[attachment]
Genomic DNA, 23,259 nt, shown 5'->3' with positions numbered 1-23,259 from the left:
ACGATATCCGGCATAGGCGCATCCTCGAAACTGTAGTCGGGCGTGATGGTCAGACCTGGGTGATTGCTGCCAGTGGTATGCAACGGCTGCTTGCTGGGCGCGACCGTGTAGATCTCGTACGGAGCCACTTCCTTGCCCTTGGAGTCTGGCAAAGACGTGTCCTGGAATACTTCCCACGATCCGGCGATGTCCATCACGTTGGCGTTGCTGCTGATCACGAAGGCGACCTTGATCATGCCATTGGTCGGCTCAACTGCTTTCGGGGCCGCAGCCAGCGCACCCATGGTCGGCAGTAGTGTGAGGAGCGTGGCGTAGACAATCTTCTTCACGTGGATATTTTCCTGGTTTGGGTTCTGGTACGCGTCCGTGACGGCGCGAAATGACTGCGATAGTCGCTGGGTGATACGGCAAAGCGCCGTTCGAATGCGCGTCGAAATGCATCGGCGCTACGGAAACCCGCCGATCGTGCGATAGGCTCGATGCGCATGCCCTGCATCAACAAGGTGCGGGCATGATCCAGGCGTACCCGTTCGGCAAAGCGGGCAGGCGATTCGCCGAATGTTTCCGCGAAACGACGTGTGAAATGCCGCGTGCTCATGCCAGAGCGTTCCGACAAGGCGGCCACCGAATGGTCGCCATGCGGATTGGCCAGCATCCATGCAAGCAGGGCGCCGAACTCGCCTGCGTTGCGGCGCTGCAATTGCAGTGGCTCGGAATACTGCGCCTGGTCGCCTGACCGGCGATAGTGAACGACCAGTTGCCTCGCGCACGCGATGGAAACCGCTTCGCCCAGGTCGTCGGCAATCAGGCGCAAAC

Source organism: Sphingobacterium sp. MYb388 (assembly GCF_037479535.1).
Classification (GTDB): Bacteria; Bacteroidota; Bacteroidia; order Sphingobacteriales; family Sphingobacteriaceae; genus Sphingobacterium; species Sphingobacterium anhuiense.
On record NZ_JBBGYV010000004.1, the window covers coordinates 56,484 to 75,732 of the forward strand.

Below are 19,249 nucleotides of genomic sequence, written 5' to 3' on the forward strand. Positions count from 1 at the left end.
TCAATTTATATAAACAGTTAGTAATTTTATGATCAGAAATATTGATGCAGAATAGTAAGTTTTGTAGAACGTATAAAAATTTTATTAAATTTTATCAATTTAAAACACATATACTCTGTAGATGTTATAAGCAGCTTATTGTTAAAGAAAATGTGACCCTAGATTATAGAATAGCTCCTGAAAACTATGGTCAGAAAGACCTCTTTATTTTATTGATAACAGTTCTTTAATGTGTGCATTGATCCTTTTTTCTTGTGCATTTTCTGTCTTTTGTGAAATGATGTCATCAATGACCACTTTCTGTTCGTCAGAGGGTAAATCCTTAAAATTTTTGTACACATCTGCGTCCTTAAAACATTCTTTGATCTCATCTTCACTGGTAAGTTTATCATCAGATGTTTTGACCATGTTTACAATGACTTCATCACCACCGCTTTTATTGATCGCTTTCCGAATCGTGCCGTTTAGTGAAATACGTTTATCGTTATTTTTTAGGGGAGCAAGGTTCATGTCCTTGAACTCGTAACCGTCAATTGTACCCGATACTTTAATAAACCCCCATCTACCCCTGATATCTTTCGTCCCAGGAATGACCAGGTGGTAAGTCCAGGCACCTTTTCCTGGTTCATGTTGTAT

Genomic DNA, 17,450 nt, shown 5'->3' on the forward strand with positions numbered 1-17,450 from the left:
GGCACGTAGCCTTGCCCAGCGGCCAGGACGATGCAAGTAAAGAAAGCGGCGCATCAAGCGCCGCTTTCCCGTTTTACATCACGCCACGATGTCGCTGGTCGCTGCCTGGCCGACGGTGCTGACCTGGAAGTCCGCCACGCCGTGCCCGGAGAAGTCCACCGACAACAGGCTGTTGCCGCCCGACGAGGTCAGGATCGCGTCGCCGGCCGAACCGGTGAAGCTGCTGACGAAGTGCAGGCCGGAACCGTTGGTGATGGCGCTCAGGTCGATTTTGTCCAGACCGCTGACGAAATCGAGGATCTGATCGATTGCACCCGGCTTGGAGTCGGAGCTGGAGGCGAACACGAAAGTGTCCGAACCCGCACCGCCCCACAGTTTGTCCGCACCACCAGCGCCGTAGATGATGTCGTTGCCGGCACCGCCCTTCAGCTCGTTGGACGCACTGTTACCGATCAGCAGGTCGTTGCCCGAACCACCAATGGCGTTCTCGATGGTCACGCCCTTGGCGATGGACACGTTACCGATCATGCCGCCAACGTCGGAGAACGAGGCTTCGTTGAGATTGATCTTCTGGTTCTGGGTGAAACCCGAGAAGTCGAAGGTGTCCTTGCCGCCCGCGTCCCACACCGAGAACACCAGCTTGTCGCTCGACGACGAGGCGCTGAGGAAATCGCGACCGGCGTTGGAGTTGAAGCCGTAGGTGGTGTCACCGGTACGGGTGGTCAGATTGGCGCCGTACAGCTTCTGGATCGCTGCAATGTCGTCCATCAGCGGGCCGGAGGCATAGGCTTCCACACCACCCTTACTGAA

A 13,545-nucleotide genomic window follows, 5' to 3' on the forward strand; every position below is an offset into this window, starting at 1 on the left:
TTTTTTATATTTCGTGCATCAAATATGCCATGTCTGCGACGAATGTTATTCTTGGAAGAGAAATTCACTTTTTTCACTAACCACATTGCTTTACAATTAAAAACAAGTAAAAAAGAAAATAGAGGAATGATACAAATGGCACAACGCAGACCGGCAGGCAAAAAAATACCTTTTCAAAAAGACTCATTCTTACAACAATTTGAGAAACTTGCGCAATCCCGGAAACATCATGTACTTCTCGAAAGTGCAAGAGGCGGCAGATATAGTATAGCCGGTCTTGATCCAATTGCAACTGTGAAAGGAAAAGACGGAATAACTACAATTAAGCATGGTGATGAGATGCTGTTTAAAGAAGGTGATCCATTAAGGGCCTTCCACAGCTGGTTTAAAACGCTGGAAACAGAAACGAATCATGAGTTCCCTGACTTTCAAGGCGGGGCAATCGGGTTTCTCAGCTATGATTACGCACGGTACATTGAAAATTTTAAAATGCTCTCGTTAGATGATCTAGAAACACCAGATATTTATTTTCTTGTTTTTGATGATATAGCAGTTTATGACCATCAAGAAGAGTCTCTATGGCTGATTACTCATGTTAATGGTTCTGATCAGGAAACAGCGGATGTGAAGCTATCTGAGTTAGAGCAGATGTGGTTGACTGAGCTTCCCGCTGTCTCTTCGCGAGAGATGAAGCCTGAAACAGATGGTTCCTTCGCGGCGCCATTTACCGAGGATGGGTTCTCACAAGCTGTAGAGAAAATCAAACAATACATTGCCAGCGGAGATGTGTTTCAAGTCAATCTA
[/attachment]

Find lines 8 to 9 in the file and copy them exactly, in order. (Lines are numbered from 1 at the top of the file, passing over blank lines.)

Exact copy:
Genomic DNA, 17,450 nt, shown 5'->3' on the forward strand with positions numbered 1-17,450 from the left:
GGCACGTAGCCTTGCCCAGCGGCCAGGACGATGCAAGTAAAGAAAGCGGCGCATCAAGCGCCGCTTTCCCGTTTTACATCACGCCACGATGTCGCTGGTCGCTGCCTGGCCGACGGTGCTGACCTGGAAGTCCGCCACGCCGTGCCCGGAGAAGTCCACCGACAACAGGCTGTTGCCGCCCGACGAGGTCAGGATCGCGTCGCCGGCCGAACCGGTGAAGCTGCTGACGAAGTGCAGGCCGGAACCGTTGGTGATGGCGCTCAGGTCGATTTTGTCCAGACCGCTGACGAAATCGAGGATCTGATCGATTGCACCCGGCTTGGAGTCGGAGCTGGAGGCGAACACGAAAGTGTCCGAACCCGCACCGCCCCACAGTTTGTCCGCACCACCAGCGCCGTAGATGATGTCGTTGCCGGCACCGCCCTTCAGCTCGTTGGACGCACTGTTACCGATCAGCAGGTCGTTGCCCGAACCACCAATGGCGTTCTCGATGGTCACGCCCTTGGCGATGGACACGTTACCGATCATGCCGCCAACGTCGGAGAACGAGGCTTCGTTGAGATTGATCTTCTGGTTCTGGGTGAAACCCGAGAAGTCGAAGGTGTCCTTGCCGCCCGCGTCCCACACCGAGAACACCAGCTTGTCGCTCGACGACGAGGCGCTGAGGAAATCGCGACCGGCGTTGGAGTTGAAGCCGTAGGTGGTGTCACCGGTACGGGTGGTCAGATTGGCGCCGTACAGCTTCTGGATCGCTGCAATGTCGTCCATCAGCGGGCCGGAGGCATAGGCTTCCACACCACCCTTACTGAA